Depth poses sandstone questions
Looking Deep in the Shelf Reveals More Prospects
James R. “Jim Bob” Moffett, co-chairman of the board at McMoRan Exploration, likes to say he cut his teeth on the onshore Miocene.
The veteran geologist and explorer eventually moved outward onto the Gulf of Mexico shelf to make the most of the deep Miocene techniques he had honed in the onshore environment.
It proved to be a smart move.
Following successes in the shallow water deep gas, such as the high-profile Flatrock Field at South Marsh Island, it was only natural for McMoRan to move on to explore the ultra deep horizons below 25,000 feet.
As a result, Moffett et al currently are reveling in being in the midst of some major rockin’ action at their latest gig dubbed Davy Jones.
The company’s recent ultra deep discovery at the Davy Jones prospect was drilled to 28,603 feet and encountered total possibly productive net sands as much as 200 feet in six zones in the Wilcox section of the Eocene-Paleocene.
It could be one of the largest discoveries on the Gulf shelf in decades – and this may be only a hint of what’s to come.
In its exploration program looking for ultra-deep prospects on the shelf, McMoRan has identified several deep large structural features below a regional salt weld, with drilling targets that range from Middle Miocene to Lower Paleocene.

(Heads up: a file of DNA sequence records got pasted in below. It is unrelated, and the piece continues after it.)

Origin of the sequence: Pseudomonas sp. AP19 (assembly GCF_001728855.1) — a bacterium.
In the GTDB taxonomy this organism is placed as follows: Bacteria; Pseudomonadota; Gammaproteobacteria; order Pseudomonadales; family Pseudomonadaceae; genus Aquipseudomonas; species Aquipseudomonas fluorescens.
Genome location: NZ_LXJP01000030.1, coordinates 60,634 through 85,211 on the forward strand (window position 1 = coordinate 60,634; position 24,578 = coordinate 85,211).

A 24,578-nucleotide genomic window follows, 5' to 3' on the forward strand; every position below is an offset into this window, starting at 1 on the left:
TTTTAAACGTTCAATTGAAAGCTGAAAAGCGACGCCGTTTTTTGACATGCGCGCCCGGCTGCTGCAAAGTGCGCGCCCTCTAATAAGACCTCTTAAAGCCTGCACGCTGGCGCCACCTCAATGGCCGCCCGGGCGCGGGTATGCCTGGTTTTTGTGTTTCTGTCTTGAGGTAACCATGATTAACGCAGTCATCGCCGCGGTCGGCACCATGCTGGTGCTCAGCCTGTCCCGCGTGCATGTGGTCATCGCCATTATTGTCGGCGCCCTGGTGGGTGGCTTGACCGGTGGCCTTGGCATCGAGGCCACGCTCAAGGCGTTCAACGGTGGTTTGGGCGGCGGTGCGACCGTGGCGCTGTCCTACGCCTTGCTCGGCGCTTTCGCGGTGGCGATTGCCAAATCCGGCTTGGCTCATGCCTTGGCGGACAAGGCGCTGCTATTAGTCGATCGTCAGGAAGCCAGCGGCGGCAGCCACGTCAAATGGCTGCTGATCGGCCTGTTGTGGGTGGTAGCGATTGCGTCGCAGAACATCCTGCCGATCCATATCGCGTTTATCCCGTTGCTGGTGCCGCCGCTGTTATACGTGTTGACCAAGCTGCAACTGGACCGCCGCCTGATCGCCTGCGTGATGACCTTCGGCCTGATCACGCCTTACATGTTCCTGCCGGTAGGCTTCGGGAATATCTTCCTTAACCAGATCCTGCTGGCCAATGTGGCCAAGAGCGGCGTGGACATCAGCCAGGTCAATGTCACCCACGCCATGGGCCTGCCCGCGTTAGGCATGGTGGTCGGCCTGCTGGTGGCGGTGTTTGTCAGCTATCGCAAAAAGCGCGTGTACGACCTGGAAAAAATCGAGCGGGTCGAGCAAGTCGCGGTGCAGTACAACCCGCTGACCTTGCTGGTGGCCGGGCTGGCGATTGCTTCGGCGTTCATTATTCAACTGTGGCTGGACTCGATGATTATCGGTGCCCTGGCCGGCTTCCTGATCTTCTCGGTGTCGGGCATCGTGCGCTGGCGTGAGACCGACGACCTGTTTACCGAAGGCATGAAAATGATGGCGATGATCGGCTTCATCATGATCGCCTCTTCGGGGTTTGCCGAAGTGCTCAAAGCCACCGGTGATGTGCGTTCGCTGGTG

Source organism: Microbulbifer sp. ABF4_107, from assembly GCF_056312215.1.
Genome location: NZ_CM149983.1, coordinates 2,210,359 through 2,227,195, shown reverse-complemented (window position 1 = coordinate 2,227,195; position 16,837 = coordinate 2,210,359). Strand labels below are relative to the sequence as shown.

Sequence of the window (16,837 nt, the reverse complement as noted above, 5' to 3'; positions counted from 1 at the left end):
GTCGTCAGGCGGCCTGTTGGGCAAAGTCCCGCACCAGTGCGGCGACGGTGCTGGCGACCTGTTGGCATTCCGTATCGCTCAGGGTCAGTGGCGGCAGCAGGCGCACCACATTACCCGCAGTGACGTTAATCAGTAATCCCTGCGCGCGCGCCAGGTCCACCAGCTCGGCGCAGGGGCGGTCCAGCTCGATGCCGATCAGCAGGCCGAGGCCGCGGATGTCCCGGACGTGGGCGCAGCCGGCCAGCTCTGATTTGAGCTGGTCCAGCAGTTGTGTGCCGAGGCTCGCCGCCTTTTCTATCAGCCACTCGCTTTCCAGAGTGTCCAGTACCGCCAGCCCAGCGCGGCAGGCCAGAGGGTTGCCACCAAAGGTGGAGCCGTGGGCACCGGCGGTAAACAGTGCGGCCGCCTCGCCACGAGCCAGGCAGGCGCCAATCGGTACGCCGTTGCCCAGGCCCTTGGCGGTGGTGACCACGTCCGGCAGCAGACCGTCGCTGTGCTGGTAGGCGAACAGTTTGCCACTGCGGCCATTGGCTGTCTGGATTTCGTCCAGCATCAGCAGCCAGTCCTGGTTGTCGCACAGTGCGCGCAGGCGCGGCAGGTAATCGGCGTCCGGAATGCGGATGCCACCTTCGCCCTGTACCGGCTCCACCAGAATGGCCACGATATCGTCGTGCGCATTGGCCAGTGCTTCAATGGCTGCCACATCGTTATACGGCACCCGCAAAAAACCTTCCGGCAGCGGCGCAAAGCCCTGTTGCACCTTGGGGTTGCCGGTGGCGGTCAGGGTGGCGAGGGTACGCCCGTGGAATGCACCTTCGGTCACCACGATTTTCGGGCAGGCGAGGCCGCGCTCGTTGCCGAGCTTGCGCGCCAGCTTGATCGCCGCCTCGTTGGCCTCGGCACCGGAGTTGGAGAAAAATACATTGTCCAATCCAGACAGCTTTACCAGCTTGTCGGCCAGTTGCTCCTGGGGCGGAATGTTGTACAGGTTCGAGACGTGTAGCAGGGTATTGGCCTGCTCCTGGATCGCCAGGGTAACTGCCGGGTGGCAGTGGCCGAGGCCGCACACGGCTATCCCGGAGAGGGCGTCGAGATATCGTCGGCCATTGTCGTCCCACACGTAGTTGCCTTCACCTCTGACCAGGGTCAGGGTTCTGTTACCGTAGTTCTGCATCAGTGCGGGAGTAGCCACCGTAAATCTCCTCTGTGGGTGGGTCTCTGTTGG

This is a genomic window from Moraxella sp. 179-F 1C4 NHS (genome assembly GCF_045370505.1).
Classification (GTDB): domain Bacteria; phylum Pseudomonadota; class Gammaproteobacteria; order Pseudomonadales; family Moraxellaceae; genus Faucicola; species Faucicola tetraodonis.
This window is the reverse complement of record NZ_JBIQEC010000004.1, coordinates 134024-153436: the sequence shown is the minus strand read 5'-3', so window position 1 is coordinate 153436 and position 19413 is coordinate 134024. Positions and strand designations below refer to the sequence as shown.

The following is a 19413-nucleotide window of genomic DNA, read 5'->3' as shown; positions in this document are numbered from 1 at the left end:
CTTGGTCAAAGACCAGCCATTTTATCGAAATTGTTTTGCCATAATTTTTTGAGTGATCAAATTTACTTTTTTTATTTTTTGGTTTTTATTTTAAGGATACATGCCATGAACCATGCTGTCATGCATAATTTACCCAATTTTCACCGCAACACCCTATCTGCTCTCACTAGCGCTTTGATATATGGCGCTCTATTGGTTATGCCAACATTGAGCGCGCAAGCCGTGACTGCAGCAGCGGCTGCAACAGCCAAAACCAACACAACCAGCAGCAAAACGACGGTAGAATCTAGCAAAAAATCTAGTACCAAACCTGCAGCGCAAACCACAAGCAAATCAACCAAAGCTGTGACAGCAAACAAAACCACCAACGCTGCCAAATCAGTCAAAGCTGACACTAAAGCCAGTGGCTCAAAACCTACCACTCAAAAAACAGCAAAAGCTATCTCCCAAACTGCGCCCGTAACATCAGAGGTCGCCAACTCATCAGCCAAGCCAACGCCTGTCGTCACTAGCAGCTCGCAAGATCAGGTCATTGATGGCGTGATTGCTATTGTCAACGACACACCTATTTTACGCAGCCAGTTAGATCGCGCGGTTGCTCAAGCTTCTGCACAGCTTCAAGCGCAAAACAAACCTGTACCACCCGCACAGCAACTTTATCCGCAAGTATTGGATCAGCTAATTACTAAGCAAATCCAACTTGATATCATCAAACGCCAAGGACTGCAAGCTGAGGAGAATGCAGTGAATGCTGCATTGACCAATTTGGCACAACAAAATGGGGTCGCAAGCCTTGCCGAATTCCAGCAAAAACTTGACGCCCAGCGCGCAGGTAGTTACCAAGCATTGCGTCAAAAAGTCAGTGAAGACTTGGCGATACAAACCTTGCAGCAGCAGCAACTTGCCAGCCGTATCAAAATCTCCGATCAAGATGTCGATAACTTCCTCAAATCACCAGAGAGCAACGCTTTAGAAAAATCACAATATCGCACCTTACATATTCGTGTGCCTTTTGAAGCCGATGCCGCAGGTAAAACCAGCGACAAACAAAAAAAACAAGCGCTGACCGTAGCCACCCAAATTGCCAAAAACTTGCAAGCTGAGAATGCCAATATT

The deep structures identified were interpreted on regional 2-D seismic data, on pre-stack time migrated 3-D seismic data and proprietary reprocessed pre-stack depth migrated 3-D seismic data, according to the company authors of a paper scheduled for presentation at the annual AAPG meeting in New Orleans.
They noted that available deep well data were utilized to calibrate the geologic model for the section above the salt weld.
They commented also that the ultra-deep prospects are similar to deep, large sub-salt structural traps in the deepwater Gulf with reservoirs of Middle Miocene to Lower Paleocene age at depths below 20,000 feet subsea.
These reservoirs in both the deep water and the shelf were deposited in deepwater depositional environments.
Sand risk, including preservation of porosity and permeability with depth of burial, is a major risk factor for deep sandstone reservoirs in the shallow water areas of the Gulf of Mexico shelf.
Prior to Davy Jones, McMoRan re-entered the Blackbeard well in South Timbalier Block 168 and deepened it from 30,067 feet measured depth (MD) to 32,997 feet MD. The well discovered four hydrocarbon-bearing intervals within the Miocene section.
The company intends to drill additional ultra-deep wells in 2010.